Submitted to: Experimental Biology
Publication Type: Peer Reviewed Journal
Publication Acceptance Date: 6/1/2000
Publication Date: N/A
Interpretive Summary: In order to identify genes that have the potential to impact our goal of improving drought tolerance in the major crops of the US we have concentrated our efforts on understanding a tolerance mechanism for vegetative desiccation tolerance in a native plant species, Tortula ruralis. By identifying genes involved in allowing this plant to survive the most severest of water stress, desiccation, we hope to be able to design a biotechnological approach to improving drought tolerance in agronomically important plants. In this article we report the analysis of three genes we have isolated from T. ruralis that code for ribosomal proteins. These protein are integral proteins in the protein synthetic machinery of the cell. These gene are expressed under all conditions which establishes its importance to the plants cells in maintaining function under drying and rehydrating conditions. We have also determined that the Tortula genes are very similar to those isolated from crops This report forms the foundation for future studies into the importance of this gene in maintaining cell integrity during drought.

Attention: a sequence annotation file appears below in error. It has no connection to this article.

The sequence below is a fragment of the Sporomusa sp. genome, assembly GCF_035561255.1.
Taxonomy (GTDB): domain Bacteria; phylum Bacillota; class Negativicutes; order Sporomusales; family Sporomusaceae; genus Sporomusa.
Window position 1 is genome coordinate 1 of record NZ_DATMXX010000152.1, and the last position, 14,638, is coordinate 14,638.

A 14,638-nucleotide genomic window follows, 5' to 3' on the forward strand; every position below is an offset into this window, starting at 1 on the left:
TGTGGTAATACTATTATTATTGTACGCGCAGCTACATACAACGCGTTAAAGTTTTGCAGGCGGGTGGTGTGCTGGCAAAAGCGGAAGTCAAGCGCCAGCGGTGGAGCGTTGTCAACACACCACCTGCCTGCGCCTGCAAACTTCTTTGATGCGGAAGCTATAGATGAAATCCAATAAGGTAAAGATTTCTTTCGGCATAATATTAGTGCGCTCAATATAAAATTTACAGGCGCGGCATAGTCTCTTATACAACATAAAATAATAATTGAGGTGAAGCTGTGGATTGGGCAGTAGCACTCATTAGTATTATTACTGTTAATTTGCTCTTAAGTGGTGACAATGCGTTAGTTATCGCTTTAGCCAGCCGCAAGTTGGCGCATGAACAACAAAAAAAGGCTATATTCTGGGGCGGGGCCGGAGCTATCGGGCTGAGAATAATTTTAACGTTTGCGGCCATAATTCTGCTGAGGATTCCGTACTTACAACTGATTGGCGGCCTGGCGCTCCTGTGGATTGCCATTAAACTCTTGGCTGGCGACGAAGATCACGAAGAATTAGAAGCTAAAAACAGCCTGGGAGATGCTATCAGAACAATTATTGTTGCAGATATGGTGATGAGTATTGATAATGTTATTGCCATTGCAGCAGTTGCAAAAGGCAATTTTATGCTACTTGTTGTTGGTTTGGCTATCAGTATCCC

Technical Abstract: One of the key aspects of desiccation tolerance in plants is the maintenance of cellular components in stable and viable forms in the desiccated state, particularly those related to the translational apparatus. This study investigated the mRNA stability and gene control of a third integral component of the translational apparatus, the ribosomal proteins in the desiccation tolerant moss Tortula rurali. Three cDNAs encoding predicted polypeptides with similarity to ribosomal proteins were isolated from a desiccated gametophyte cDNA library; Rps14 and Rps16 encode the small-subunit ribosomal proteins S14 and S16, respectively and Rpl23 encodes the large-subunit ribosomal protein L23. RPS14, RPS16 and RPL23, the deduced polypeptides, have predicted molecular masses of 14.4 kDa, 16.2 kDa and 14.9 kDa and predicted pI's of 11.08, 10.34 and 10.67 respectively. Phylogenetic analysis of deduced amino acid sequences demonstrated each of the T. ruralis proteins is most similar to ribosomal proteins from higher plants even though RPS14 andRPL23 show high divergence from their other plant counterparts. Northern blot hybridizations of polysomal RNAs demonstrated that Rps14, Rps16 and Rpl23 are constitutively expressed in moss gametophytes during a wet/dry/wet cycle. Our findings clearly demonstrated that Rps14, Rps16 and Rpl23 transcripts are maintained in the dried state as conserved mRNAs.